Category Archives: hurricanes

Galveston’s Library

One of the places in Galveston that was badly flooded by Hurricane Ike was Rosenberg Library. It’s near downtown, where 10 to 12 feet of sea water came in from Galveston Bay, and all that water completely wiped out everything on the library’s first floor. Basically, the entire children’s library. This first picture is a view looking in from the door. The spiral staircase leads up to the adult section, and the children’s library is, I believe, off to the left, if the camera’s facing the direction I think it is. You see all the CDs in the right foreground? Mud and salt water isn’t good for CDs.

They lost the entire children’s collection. Not just books, but shelving and chairs and DVDs and CDs and finger puppets and everything. The wave action picked up everything that wasn’t fastened down–and some things that were (I think I see part of the front counter in this second picture.) and tossed them around. They do not even have shelves to put books on, so they can’t really accept donations of actual books. But if y’all have a few dollars to spare–even just $5–that would go a long way to getting Rosenberg Library to the point where they CAN get books (and other materials) back in the hands of the kids.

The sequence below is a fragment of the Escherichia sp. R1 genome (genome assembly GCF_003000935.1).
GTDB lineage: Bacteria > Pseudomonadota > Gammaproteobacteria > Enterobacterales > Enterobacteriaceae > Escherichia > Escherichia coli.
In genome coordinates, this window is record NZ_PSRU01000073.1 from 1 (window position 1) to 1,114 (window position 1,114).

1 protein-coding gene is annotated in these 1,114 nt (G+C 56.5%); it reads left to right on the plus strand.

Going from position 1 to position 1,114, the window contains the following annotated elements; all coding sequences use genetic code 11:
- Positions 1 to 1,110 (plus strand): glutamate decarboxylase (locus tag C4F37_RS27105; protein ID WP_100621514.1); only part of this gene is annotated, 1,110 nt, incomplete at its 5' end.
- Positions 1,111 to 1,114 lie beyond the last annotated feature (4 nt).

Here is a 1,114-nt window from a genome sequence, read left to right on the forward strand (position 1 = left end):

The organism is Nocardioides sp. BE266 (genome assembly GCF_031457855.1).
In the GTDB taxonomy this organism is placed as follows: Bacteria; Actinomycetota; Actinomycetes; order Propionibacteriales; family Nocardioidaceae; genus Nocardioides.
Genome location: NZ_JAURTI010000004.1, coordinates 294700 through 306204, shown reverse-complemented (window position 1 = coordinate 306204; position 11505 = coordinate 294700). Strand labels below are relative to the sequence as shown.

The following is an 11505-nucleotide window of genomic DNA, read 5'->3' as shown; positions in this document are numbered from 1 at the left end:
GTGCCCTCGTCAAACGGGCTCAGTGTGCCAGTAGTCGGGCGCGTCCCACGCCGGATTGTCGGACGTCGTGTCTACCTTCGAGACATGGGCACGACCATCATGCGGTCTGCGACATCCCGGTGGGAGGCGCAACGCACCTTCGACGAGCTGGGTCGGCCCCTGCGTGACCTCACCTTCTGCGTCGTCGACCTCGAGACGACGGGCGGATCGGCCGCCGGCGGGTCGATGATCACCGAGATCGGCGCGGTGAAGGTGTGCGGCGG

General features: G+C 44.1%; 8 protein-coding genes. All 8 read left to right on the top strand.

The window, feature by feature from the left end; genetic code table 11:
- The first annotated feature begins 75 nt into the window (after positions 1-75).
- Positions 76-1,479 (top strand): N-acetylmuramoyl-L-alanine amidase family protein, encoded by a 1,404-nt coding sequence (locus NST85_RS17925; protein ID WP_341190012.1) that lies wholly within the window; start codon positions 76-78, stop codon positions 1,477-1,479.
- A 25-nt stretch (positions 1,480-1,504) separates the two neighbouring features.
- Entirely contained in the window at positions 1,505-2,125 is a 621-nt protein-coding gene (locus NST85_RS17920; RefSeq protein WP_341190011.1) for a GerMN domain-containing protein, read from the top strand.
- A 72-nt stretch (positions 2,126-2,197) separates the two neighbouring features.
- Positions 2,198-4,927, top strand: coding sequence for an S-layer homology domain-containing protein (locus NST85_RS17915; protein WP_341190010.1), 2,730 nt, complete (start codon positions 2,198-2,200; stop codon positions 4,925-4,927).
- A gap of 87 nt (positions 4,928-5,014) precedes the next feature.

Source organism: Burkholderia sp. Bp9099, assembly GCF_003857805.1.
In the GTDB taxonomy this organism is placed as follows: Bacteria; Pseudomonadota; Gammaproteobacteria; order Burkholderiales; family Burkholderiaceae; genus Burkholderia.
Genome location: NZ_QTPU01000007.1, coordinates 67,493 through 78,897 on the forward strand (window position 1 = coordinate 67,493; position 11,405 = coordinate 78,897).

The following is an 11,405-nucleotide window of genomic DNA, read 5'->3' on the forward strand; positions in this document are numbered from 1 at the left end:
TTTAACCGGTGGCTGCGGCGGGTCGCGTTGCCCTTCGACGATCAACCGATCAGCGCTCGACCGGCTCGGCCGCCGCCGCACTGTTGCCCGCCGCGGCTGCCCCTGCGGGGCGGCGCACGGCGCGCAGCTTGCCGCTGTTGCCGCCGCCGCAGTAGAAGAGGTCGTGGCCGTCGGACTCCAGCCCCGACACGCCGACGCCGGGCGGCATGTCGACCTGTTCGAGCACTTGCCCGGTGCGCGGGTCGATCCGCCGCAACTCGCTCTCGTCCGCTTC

Right now, the children’s librarians are doing mobile storytimes. It’s a “You provide the place and kids, we’ll bring the stories and fun,” kind of thing where people can call and request a librarian with a story. Even with their facility in this kind of mess (and they are beginning to get the mess cleaned out–beginning to), they’re providing services.

Parts of Galveston, like my neighborhood, escaped with very little damage. Other parts–well, they look like these pictures. (You can see the layered mud on the floor in this last picture–a lot of the books and other materials were sunk in that stuff.) There are so many needs here, so many people that need help. This is the one that speaks to me. Books have made a difference in my life. Books need to be available to make a difference in the lives of the children of Galveston.

Y’all can visit Rosenberg Library on their website, where there is a donation button, or you can send a donation to Rosenberg Library, 2310 Sealy Ave., Galveston, TX 77550. (Any donation is tax-deductible.) Anything is appreciated.

Thanks, y’all.

Return to semi-Normalcy